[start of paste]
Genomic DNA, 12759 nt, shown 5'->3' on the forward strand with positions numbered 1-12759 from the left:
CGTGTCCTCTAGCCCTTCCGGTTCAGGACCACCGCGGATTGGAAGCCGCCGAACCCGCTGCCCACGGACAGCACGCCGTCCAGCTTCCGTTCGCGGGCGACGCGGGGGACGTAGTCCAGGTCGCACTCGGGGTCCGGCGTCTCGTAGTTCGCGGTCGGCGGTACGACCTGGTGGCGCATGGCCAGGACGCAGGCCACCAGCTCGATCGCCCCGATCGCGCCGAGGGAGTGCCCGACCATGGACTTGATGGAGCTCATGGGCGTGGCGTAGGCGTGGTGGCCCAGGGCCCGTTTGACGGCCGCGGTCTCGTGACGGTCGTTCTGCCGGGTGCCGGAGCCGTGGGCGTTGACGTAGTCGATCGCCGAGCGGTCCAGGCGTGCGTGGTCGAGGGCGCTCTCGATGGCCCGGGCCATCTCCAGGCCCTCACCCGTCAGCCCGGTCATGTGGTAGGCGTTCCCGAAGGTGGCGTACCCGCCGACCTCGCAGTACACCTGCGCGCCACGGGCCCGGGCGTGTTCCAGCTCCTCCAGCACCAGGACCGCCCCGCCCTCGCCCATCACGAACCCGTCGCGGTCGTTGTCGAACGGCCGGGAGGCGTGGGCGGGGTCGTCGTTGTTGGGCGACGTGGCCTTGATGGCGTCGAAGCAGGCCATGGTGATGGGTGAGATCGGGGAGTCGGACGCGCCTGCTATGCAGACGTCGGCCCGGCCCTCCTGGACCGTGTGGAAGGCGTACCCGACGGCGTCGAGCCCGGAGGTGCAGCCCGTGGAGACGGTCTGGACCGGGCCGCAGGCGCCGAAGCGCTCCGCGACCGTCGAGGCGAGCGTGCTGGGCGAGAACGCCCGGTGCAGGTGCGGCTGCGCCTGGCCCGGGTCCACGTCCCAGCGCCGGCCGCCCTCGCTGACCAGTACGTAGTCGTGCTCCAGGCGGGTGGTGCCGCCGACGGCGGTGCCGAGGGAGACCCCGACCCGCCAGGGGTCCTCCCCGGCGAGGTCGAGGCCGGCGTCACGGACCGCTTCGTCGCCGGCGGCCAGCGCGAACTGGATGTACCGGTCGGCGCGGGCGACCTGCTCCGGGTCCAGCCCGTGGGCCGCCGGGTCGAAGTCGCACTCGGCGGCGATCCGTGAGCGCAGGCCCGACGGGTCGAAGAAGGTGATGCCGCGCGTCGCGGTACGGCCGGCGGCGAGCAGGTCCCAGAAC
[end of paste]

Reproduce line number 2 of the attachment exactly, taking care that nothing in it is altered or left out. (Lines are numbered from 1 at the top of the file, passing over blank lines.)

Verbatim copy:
CGTGTCCTCTAGCCCTTCCGGTTCAGGACCACCGCGGATTGGAAGCCGCCGAACCCGCTGCCCACGGACAGCACGCCGTCCAGCTTCCGTTCGCGGGCGACGCGGGGGACGTAGTCCAGGTCGCACTCGGGGTCCGGCGTCTCGTAGTTCGCGGTCGGCGGTACGACCTGGTGGCGCATGGCCAGGACGCAGGCCACCAGCTCGATCGCCCCGATCGCGCCGAGGGAGTGCCCGACCATGGACTTGATGGAGCTCATGGGCGTGGCGTAGGCGTGGTGGCCCAGGGCCCGTTTGACGGCCGCGGTCTCGTGACGGTCGTTCTGCCGGGTGCCGGAGCCGTGGGCGTTGACGTAGTCGATCGCCGAGCGGTCCAGGCGTGCGTGGTCGAGGGCGCTCTCGATGGCCCGGGCCATCTCCAGGCCCTCACCCGTCAGCCCGGTCATGTGGTAGGCGTTCCCGAAGGTGGCGTACCCGCCGACCTCGCAGTACACCTGCGCGCCACGGGCCCGGGCGTGTTCCAGCTCCTCCAGCACCAGGACCGCCCCGCCCTCGCCCATCACGAACCCGTCGCGGTCGTTGTCGAACGGCCGGGAGGCGTGGGCGGGGTCGTCGTTGTTGGGCGACGTGGCCTTGATGGCGTCGAAGCAGGCCATGGTGATGGGTGAGATCGGGGAGTCGGACGCGCCTGCTATGCAGACGTCGGCCCGGCCCTCCTGGACCGTGTGGAAGGCGTACCCGACGGCGTCGAGCCCGGAGGTGCAGCCCGTGGAGACGGTCTGGACCGGGCCGCAGGCGCCGAAGCGCTCCGCGACCGTCGAGGCGAGCGTGCTGGGCGAGAACGCCCGGTGCAGGTGCGGCTGCGCCTGGCCCGGGTCCACGTCCCAGCGCCGGCCGCCCTCGCTGACCAGTACGTAGTCGTGCTCCAGGCGGGTGGTGCCGCCGACGGCGGTGCCGAGGGAGACCCCGACCCGCCAGGGGTCCTCCCCGGCGAGGTCGAGGCCGGCGTCACGGACCGCTTCGTCGCCGGCGGCCAGCGCGAACTGGATGTACCGGTCGGCGCGGGCGACCTGCTCCGGGTCCAGCCCGTGGGCCGCCGGGTCGAAGTCGCACTCGGCGGCGATCCGTGAGCGCAGGCCCGACGGGTCGAAGAAGGTGATGCCGCGCGTCGCGGTACGGCCGGCGGCGAGCAGGTCCCAGAAC